October 15, 2020 Read More →

NYPA, environmental justice groups to consider clean options for replacing New York City gas peakers

Greentech Media:

Utilities operating fossil-fueled power plants, and the low-income and disadvantaged communities that face the brunt of their pollution, may have a new model for resolving their differences.

On Tuesday, the New York Power Authority signed a landmark agreement with the Peak Coalition, a group of five environmental justice and clean energy groups, to study ways to replace or reduce emissions from NYPA’s six gas-fired peaker plant sites in New York City and Long Island.

Tuesday’s memorandum of understanding doesn’t set a hard deadline for closing the plants, which provide about 470 megawatts of capacity to meet downstate New York’s peak-constrained grid needs. But it does offer communities at most risk from their emissions an ongoing role in working with the state’s public power utility to find cost-effective ways to reduce the impact, NYPA CEO Gil Quiniones said in a Wednesday interview.

NYPA’s peaker fleet, installed in the early 2000s, doesn’t face the need to close by 2025 under state air-quality regulations, as do older, more polluting peaker plants in downstate New York. But they’ve been the target of legal challenges from groups representing low-income communities at most risk of harm from their emissions. At the same time, New York City faces a shortage of transmission capacity to meet its peak grid demands, and NYPA’s units may become more valuable for meeting those needs as older plants face retirement, Quiniones said. They’re also important for local grid reliability, and several are needed for “black-start” capability to reenergize the grid after power outages, “so we have to be careful” about how to replace them, he said.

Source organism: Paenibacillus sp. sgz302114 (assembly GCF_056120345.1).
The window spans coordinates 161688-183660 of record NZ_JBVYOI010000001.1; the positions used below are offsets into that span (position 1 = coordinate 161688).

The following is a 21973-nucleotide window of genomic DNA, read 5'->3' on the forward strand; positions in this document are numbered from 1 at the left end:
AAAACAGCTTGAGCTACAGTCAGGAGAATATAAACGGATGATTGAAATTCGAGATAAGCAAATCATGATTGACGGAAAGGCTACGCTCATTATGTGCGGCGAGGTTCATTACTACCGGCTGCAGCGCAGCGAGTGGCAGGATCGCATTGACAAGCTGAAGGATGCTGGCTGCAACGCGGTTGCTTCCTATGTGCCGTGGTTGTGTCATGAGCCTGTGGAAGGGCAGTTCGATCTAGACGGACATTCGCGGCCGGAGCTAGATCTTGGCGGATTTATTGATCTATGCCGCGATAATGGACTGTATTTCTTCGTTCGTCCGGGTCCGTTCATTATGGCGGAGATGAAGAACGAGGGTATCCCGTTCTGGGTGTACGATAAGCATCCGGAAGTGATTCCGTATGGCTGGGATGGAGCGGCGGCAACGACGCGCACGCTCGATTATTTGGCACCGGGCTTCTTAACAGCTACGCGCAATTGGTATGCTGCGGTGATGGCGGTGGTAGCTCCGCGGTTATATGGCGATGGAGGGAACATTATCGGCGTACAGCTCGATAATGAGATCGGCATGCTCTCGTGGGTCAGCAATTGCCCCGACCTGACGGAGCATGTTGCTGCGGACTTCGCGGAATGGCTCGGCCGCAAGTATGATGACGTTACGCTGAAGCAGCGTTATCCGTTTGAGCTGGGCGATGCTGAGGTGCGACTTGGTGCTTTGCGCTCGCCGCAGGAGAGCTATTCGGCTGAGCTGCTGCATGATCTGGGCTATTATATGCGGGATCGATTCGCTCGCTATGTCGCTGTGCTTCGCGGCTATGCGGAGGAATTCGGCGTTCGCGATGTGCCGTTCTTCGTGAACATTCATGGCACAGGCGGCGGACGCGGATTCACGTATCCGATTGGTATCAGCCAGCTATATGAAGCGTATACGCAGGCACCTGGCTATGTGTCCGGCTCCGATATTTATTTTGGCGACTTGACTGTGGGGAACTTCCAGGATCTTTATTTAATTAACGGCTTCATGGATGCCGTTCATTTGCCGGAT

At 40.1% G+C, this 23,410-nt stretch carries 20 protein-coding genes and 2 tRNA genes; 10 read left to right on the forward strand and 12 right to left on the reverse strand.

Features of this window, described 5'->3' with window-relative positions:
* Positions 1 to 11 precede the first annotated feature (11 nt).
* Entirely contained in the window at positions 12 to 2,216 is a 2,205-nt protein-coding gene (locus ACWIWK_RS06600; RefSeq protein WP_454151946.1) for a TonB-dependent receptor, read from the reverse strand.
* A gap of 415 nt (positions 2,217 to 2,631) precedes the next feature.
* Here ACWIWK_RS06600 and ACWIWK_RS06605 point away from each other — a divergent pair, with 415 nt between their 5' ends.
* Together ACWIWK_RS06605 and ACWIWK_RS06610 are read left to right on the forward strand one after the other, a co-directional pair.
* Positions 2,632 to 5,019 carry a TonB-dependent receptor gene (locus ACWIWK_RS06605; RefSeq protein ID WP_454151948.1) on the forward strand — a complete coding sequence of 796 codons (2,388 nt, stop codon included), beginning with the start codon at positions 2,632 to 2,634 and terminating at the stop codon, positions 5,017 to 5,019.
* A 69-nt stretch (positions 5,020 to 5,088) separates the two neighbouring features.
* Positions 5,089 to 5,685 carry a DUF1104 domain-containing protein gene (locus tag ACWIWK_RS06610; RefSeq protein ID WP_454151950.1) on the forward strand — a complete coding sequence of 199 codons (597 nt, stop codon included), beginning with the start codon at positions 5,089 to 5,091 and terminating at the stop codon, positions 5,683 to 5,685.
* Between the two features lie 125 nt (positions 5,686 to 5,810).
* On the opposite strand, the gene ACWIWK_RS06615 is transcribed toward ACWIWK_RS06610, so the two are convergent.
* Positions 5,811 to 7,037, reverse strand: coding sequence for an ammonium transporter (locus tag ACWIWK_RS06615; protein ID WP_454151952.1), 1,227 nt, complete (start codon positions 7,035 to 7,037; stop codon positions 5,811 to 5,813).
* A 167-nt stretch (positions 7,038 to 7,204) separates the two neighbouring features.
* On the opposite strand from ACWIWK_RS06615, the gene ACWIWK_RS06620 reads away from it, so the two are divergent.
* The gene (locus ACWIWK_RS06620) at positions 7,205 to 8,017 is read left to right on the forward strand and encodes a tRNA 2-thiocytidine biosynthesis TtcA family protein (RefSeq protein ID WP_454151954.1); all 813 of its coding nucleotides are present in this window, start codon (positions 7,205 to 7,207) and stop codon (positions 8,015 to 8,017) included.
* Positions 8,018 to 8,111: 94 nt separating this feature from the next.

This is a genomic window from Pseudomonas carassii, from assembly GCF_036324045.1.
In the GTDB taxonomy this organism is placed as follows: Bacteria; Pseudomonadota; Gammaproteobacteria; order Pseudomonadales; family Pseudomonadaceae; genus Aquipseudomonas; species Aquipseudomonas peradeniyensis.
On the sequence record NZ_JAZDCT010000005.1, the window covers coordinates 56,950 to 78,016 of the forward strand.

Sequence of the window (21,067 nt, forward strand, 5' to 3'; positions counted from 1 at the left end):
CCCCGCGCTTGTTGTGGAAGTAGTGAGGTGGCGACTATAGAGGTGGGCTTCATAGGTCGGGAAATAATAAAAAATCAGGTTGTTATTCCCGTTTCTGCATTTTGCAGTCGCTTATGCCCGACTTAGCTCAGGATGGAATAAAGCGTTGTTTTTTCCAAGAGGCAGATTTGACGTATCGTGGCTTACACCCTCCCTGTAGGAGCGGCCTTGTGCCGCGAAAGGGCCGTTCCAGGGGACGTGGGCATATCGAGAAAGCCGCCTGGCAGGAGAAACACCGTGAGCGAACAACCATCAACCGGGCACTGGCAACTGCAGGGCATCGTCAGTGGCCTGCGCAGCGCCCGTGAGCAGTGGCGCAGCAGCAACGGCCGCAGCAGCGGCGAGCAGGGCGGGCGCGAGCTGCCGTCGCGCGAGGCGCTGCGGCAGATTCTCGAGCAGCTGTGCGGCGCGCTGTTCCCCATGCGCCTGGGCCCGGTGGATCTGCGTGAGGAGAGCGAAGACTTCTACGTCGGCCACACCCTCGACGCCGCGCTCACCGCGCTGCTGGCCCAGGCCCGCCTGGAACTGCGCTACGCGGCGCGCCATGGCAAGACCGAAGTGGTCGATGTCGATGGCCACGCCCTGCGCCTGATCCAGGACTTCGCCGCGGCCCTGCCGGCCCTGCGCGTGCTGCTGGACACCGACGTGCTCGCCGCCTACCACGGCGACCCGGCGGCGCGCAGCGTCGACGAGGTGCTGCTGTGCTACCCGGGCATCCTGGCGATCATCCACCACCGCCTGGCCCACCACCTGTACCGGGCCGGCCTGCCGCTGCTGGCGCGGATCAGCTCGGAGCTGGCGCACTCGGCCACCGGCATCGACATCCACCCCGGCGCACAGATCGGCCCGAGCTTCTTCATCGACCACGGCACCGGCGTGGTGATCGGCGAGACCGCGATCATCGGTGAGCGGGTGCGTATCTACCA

This is a common problem facing utilities in states such as New York that are pushing to decarbonize their electricity generation fleets, and it doesn’t have an easy answer. California regulators have allowed utilities to replace capacity from the closed San Onofre nuclear power plant with new gas-fired peaker plants, though they also required Southern California Edison and San Diego Gas & Electric to seek out batteries, energy efficiency and demand response to meet part of the shortfall.

NYPA’s agreement with the Peak Coalition calls for a study of alternatives that can both ensure reliability and reduce the amount of emissions its peaker plants emit during the roughly 10 percent of the year they’re called into service, Quiniones said. Beyond NYPA’s in-house experts, “we’ll hire consultants and hire a sub-consultant to advise the environmental justice groups, so they know it’s not biased, that it’s fact-based,” he said. “The first thing we’ll consider seriously is installing existing storage technology on a hybrid basis,” using batteries to augment power plant capacity, Quiniones said.

[Jeff St. John]

More: NYPA, environmental justice groups to work together on peaker plant replacements

Comments are closed.